Remark 4.1 Some of the lower bounds in Corollaries 4.3 and 4.4 may be found already in [2], Section 3.2.

Remark 4.2 Inequalities (4.4) and (4.5) improve (2.5). Inequalities (2.5) become an equality when θ = 1 / 2 , while (4.4) become an equality when θ = 0 , 1 / 2 and (4.5) become an equality when θ = 1 / 2 , 1 .

We are now in a position to apply the equalities above to Hölder type inequalities.

Theorem 4.5 Let p satisfy 2 p < and let m and n be unique integers satisfying
{ 2 n p < 2 n + 1 , n 1 , ( 2 m + 1 1 ) / ( 2 m 1 ) p < ( 2 m 1 ) / ( 2 m 1 1 ) , m 1 .
Then the equalities
f p g p ( 1 1 p Ω ( | f | p / 2 f p p / 2 | g | p / 2 g p p / 2 ) 2 d μ + ( 1 p 1 p ) j = 1 m 2 j 1 Ω | f | f p | g | 1 2 1 j g p 1 2 1 j ( | f | ( p 1 ) 2 j f p ( p 1 ) 2 j | g | 2 j g p 2 j ) 2 d μ + 2 p Ω | f | f p | g | ( 1 2 m ) g p ( 1 2 m ) R ( 2 m 1 p 2 p 1 , | f | ( p 1 ) 2 m f p ( p 1 ) 2 m , | g | 2 m g p 2 m ) d μ ) = f g 1 = f p g p ( 1 1 p j = 1 n 2 j 1 Ω | g | p ( 1 2 1 j ) g p p ( 1 2 1 j ) ( | f | p 2 j f p p 2 j | g | p 2 j g p p 2 j ) 2 d μ Ω | g | p ( 1 2 n ) g p p ( 1 2 n ) R ( 2 n p , | f | p 2 n f p p 2 n , | g | p 2 n g p p 2 n ) d μ )
(4.6)

hold for all f L p ( Ω , μ ) { 0 } and g L p ( Ω , μ ) { 0 } .

Proof The theorem follows from (1.3) and Propositions 4.1 and 4.2 with θ = 1 / p , a = | f | p / f p p , b = | g | p / g p p . □

Corollary 4.6 Let p, m, n be as in Theorem 4.5. Then the inequalities
f p g p ( 1 1 p Ω ( | f | p / 2 f p p / 2 | g | p / 2 g p p / 2 ) 2 d μ + ( 1 p 1 p ) j = 1 m 2 j 1 Ω | f | f p | g | 1 2 1 j g p 1 2 1 j ( | f | ( p 1 ) 2 j f p ( p 1 ) 2 j | g | 2 j g p 2 j ) 2 d μ + 2 p ( 1 2 m 1 p 2 p 1 ) Ω | f | f p | g | ( 1 2 m ) g p ( 1 2 m ) ( | f | ( p 1 ) 2 m 1 f p ( p 1 ) 2 m 1 | g | 2 m 1 g p 2 m 1 ) 2 d μ ) f g 1 f p g p ( 1 1 p j = 1 n 2 j 1 Ω | g | p ( 1 2 1 j ) g p p ( 1 2 1 j ) ( | f | p 2 j f p p 2 j | g | p 2 j g p p 2 j ) 2 d μ p 2 n p Ω | g | p ( 1 2 n ) g p p ( 1 2 n ) ( | f | p 2 n 1 f p p 2 n 1 | g | p 2 n 1 g p p 2 n 1 ) 2 d μ )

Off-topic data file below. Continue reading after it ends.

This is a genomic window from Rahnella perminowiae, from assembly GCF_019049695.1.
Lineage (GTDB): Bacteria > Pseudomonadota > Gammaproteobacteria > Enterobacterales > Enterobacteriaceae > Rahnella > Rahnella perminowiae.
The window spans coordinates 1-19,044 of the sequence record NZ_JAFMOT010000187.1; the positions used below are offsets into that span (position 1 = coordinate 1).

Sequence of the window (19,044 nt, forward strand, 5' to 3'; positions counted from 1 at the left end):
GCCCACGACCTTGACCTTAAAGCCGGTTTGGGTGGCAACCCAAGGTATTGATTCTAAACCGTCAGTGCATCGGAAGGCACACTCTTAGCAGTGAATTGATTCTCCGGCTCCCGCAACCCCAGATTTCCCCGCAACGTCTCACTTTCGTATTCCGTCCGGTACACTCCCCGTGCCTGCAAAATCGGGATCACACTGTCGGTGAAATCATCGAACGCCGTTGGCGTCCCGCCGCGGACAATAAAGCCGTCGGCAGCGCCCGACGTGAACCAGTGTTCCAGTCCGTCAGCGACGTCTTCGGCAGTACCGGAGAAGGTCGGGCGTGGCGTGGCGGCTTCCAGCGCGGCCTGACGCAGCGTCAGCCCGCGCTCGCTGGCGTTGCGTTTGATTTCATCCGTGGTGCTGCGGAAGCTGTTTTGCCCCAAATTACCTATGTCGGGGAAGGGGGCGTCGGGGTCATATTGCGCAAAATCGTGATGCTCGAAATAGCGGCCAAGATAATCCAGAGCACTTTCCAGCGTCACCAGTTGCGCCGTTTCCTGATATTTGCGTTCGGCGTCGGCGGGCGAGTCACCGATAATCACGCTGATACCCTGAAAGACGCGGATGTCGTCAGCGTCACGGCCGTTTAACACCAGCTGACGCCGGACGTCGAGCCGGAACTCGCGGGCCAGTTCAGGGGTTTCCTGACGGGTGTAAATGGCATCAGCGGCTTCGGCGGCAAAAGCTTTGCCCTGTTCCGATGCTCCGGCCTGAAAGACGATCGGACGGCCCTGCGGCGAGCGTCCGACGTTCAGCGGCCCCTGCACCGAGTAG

(4.7)

hold for all f L p ( Ω , μ ) { 0 } and g L p ( Ω , μ ) { 0 } .

Proof The required inequalities follow from Theorem 4.5 and Proposition 2.5. □

Corollary 4.7 Let p 2 n with a positive integer n. Then the inequalities
f p g p ( 1 1 p | f | p / 2 f p p / 2 | g | p / 2 g p p / 2 2 2 + ( 1 p 1 p ) | f | 1 / 2 f p 1 / 2 ( | f | ( p 1 ) / 2 f p ( p 1 ) / 2 | g | 1 / 2 g p 1 / 2 ) 2 2 ) f g 1 f p g p ( 1 1 p j = 1 n 2 j 1 | g | p ( 1 / 2 2 j ) g p p ( 1 / 2 2 j ) ( | f | p 2 j f p p 2 j | g | p 2 j g p p 2 j ) 2 2 p 2 n p | g | p ( 1 / 2 2 n 1 ) g p p ( 1 / 2 2 n 1 ) ( | f | p 2 n 1 f p p 2 n 1 | g | p 2 n 1 g p p 2 n 1 ) 2 2 )
(4.8)

hold for all f L p ( Ω , μ ) { 0 } and g L p ( Ω , μ ) { 0 } .

Remark 4.3 In the case where n = 1 in Corollary 4.7, the coefficients of the upper and lower bounds of f g 1 are symmetric as follows:
f p g p ( 1 1 p | f | p / 2 f p p / 2 | g | p / 2 g p p / 2 2 2 + ( 1 p 1 p ) | f | 1 / 2 f p 1 / 2 ( | f | ( p 1 ) / 2 f p ( p 1 ) / 2 | g | 1 / 2 g p 1 / 2 ) 2 2 ) f g 1 f p g p ( 1 1 p | f | p / 2 f p p / 2 | g | p / 2 g p p / 2 2 2 ( 1 p 1 p ) | g | p / 4 g p p / 4 ( | f | p / 4 f p p / 4 | g | p / 4 g p p / 4 ) 2 2 ) .
Remark 4.4 Inequalities (4.8) improve the Aldaz stability version of the Hölder inequality [1]
f p g p ( 1 1 p | f | p / 2 f p p / 2 | g | p / 2 g p p / 2 2 2 ) f g 1 f p g p ( 1 1 p | f | p / 2 f p p / 2 | g | p / 2 g p p / 2 2 2 ) .
(4.9)
As Aldaz observed, (4.9) become
f p g p ( 1 2 p ) f g 1 = 0 f p g p ( 1 2 p )
if supp f supp g = . In this respect, Corollary 4.7 is sharp since both sides of the inequalities in (4.8) vanish as follows:
f p g p ( 1 1 p | f | p / 2 f p p / 2 | g | p / 2 g p p / 2 2 2 + ( 1 p 1 p ) | f | 1 / 2 f p 1 / 2 ( | f | ( p 1 ) / 2 f p ( p 1 ) / 2 | g | 1 / 2 g p 1 / 2 ) 2 2 ) = f p g p ( 1 2 p + 1 p 1 p ) = 0 , f p g p ( 1 1 p j = 1 n 2 j 1 | g | p ( 1 / 2 2 j ) g p p ( 1 / 2 2 j ) ( | f | p 2 j f p p 2 j | g | p 2 j g p p 2 j ) 2 2 p 2 n p | g | p ( 1 / 2 2 n 1 ) g p p ( 1 / 2 2 n 1 ) ( | f | p 2 n 1 f p p 2 n 1 | g | p 2 n 1 g p p 2 n 1 ) 2 2 ) = f p g p ( 1 2 p 1 p j = 2 n 2 j 1 p 2 n p ) = 0 .
In addition, (4.8) coincides with the polarization identity
( | f | , | g | ) = f 2 g 2 ( 1 1 2 | f | f 2 | g | g 2 2 2 )

when p = 2 , where ( , ) is the standard L 2 inner product.

Declarations

Acknowledgements

The authors are grateful to the referees for important remarks and suggestions.

Authors’ Affiliations

(1)
Department of Pure and Applied Physics, Waseda University
(2)
Department of Applied Physics, Waseda University

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© Fujiwara and Ozawa; licensee Springer. 2014